Even with the recent surge, this offense has no single operative in the midst of a killer season or even a season comparable to what he had done in previous years. Home runs are down, and not only because the Mets' composite left fielder -- also known as Marlon, Moises, Pagan and Co. -- has produced at the level of a reserve middle infielder. And the other major flaw was this offense regularly turned wine to water after the second out of an inning until the most recent games.
The team was batting .218 with runners in scoring position and two outs through its game in Philadelphia July 6. It had raised its average in those situations to .230 by Saturday.
But no matter what the offense has done, and even if Fernando Tatis and Damion Easley make significant contributions, the batting order lacks depth and the ability to protect the top four spots with Alou gone and Church likely to be mostly unavailable. And with Carlos Delgado unable to maintain a semblance of consistency, creating an optimum everyday batting sequence is difficult and could be counterproductive.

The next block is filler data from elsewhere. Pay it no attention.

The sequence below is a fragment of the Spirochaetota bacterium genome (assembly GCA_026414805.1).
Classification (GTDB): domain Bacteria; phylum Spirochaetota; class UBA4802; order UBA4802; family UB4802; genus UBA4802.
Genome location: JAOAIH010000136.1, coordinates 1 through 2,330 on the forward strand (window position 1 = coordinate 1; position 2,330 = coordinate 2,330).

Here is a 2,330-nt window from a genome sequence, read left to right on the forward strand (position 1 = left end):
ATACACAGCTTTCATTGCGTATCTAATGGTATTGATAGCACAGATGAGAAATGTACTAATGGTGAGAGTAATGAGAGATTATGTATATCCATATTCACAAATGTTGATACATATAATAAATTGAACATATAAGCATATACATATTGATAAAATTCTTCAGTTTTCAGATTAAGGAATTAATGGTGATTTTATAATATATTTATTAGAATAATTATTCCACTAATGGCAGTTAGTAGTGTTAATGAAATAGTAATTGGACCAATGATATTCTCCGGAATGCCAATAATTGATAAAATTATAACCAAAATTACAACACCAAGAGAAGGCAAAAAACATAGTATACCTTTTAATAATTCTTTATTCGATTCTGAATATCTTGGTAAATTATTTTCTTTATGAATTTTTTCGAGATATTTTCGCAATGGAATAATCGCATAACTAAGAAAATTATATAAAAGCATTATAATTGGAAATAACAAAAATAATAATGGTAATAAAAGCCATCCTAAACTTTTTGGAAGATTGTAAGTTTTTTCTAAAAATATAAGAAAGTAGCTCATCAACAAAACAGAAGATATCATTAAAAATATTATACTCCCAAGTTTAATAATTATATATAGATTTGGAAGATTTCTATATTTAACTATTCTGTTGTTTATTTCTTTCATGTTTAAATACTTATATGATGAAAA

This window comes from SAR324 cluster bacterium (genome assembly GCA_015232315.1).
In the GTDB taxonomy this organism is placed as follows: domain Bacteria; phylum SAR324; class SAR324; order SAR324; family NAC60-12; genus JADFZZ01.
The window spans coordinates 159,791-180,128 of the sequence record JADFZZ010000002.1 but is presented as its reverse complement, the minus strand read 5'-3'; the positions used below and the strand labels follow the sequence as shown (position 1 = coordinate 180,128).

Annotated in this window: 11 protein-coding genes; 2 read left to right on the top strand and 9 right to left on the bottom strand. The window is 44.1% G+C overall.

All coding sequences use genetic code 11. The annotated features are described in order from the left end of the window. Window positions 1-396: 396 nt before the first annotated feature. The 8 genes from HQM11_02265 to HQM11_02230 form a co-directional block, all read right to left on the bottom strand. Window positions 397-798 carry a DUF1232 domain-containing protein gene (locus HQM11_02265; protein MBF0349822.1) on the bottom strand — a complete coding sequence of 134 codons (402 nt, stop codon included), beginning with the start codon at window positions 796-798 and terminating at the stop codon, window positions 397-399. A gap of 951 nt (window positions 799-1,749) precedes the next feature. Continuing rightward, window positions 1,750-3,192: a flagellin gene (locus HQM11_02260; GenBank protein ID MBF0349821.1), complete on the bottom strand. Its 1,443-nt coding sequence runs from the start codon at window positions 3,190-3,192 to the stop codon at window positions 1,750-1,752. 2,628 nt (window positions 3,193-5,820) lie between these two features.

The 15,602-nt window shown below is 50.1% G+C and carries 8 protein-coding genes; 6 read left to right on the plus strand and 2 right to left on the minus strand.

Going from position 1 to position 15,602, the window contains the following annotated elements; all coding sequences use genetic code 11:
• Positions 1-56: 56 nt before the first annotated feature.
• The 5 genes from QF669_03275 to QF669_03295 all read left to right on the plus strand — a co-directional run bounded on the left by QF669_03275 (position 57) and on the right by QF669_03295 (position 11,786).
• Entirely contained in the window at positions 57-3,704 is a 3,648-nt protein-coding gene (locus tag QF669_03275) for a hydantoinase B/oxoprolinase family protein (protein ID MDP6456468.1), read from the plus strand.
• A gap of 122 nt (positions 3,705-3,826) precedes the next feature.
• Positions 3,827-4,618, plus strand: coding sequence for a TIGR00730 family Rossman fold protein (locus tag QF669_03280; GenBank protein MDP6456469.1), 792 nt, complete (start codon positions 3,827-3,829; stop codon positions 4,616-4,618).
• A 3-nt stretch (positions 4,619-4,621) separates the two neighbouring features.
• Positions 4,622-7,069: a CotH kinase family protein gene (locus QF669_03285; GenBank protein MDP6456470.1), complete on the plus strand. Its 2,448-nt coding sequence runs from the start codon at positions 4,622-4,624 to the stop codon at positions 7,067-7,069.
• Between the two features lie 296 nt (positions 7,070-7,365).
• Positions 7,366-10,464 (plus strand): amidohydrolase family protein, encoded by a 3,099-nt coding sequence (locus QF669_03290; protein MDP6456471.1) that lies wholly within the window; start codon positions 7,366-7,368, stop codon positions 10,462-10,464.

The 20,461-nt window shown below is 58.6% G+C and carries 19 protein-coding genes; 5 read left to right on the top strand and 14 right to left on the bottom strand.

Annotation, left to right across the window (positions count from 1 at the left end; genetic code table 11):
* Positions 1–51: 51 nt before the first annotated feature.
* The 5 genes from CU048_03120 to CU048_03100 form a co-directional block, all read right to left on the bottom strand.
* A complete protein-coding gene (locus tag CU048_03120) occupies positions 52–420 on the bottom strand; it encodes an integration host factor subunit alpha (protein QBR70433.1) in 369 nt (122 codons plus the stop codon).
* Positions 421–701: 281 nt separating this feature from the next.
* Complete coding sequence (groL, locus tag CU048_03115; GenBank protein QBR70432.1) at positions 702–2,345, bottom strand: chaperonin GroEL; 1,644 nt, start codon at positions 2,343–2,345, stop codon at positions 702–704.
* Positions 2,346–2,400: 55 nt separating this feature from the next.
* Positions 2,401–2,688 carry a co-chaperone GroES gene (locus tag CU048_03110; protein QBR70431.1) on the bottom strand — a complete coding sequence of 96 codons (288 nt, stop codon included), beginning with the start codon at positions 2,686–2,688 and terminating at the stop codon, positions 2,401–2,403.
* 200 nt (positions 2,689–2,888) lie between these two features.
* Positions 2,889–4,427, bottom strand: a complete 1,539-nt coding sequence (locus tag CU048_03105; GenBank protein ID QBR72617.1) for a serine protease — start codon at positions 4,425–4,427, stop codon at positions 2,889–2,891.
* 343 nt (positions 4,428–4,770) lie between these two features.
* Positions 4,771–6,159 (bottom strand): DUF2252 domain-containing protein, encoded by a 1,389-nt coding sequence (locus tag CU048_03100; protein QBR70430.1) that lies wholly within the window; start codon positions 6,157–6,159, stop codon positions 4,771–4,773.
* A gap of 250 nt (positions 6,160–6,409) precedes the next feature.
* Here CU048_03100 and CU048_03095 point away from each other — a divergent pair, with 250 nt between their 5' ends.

Delgado certainly has had his moments, but they have been quite isolated. He had produced 54 percent of his RBIs in 10 percent of his games through Friday. The other side of that is he has 23 RBIs in his other 82 games, more than half a season. If he were to continue producing as he has this month for the remainder of the season -- and how likely is it that a player produces at his optimum level for weeks on end? -- he would fulfill Minaya's promise: "In the end, his numbers will be there." But they would be misleading, somewhat hollow numbers.
At the same time, Carlos Beltran produced 70 percent of his RBIs in 17 percent of his games, meaning he had 19 RBIs in his other 76 games. Wright, the team's RBI leader, had produced 60 percent of his RBIs in 18 percent of his games, leaving him with 28 RBIs in his other 76 games.
A comparison to Josh Hamilton, the leading run producer in the big leagues, shows he had 78 percent of his RBIs in 29 percent of his games, but he still drove in 26 runs in his other 65 games.
The same math applied to the Mets' feast or famine run production shows they scored 132 runs in 13 selected games and averaged just under four runs per for the remaining 80. And four runs a game will not suffice, no matter how well Pelfrey, Perez, Johan Santana, John Maine, Pedro Martinez and the relievers pitch.
Consistent run production makes the pitchers' work easier. Ten-run outbursts that lift the team's average runs per game don't win bonus points. And an average production of four runs won't win enough games.